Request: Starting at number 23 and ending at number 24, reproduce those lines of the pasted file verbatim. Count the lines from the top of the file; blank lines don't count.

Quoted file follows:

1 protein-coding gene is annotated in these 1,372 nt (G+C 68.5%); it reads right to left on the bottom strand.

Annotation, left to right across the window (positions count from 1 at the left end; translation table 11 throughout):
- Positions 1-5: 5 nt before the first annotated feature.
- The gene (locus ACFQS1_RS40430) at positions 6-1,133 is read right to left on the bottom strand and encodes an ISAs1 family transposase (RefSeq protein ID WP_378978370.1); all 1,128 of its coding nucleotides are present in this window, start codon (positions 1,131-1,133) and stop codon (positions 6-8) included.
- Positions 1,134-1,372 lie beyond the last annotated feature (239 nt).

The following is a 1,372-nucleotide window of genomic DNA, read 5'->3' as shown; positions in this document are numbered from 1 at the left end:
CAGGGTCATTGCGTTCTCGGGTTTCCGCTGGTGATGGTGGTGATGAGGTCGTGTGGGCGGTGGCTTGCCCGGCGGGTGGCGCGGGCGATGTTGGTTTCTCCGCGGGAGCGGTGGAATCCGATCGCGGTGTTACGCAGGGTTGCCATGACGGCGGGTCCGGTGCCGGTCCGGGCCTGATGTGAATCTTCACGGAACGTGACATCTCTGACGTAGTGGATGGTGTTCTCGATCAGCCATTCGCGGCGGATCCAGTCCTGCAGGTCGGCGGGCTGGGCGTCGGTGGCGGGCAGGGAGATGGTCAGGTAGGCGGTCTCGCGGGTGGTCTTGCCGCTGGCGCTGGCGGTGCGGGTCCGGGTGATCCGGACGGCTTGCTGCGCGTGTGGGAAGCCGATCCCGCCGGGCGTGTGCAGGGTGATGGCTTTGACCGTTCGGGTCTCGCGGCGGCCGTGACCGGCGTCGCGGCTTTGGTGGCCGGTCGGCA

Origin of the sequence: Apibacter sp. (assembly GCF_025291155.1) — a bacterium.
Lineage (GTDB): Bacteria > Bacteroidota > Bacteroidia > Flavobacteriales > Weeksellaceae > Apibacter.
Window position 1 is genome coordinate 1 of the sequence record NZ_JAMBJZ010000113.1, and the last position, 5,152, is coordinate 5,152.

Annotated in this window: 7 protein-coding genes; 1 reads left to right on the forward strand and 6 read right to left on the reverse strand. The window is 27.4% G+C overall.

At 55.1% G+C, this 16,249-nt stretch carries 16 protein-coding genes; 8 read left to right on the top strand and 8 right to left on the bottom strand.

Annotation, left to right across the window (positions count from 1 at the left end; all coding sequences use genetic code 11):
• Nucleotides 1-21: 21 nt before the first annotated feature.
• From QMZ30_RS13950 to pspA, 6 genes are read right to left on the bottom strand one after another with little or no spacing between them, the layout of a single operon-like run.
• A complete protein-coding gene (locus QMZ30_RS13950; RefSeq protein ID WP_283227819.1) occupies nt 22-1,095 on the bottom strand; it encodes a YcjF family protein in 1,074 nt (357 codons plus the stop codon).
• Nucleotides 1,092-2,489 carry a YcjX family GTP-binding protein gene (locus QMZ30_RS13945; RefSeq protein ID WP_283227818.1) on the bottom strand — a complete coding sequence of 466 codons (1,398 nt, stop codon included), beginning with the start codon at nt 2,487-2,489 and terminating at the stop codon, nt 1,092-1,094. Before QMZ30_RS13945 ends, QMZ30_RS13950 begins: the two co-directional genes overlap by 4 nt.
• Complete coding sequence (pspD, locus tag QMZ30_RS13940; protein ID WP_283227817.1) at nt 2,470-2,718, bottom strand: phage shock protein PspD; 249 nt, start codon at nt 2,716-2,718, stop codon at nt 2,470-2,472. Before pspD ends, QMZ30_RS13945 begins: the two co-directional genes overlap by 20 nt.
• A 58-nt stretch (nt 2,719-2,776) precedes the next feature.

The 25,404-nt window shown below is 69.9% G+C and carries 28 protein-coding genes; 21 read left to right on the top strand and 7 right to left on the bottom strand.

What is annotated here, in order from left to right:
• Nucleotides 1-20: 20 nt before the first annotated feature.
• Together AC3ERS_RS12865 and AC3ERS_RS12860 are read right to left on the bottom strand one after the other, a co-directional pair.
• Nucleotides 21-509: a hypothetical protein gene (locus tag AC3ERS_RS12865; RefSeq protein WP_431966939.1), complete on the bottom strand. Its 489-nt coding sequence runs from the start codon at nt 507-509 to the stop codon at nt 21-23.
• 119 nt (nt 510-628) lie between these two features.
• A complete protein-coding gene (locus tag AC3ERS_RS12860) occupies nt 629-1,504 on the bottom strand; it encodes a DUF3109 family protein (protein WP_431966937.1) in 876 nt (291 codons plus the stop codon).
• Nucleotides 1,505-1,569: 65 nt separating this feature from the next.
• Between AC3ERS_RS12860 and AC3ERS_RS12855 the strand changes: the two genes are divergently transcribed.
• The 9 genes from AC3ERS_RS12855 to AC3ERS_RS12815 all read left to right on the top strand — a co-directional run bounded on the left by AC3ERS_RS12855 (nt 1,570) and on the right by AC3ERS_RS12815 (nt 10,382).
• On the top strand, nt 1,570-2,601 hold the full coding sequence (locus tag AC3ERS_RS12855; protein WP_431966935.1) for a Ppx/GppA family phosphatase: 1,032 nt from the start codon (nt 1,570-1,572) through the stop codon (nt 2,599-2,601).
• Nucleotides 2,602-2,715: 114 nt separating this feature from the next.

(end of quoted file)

• Together AC3ERS_RS12865 and AC3ERS_RS12860 are read right to left on the bottom strand one after the other, a co-directional pair.
• Nucleotides 21-509: a hypothetical protein gene (locus tag AC3ERS_RS12865; RefSeq protein WP_431966939.1), complete on the bottom strand. Its 489-nt coding sequence runs from the start codon at nt 507-509 to the stop codon at nt 21-23.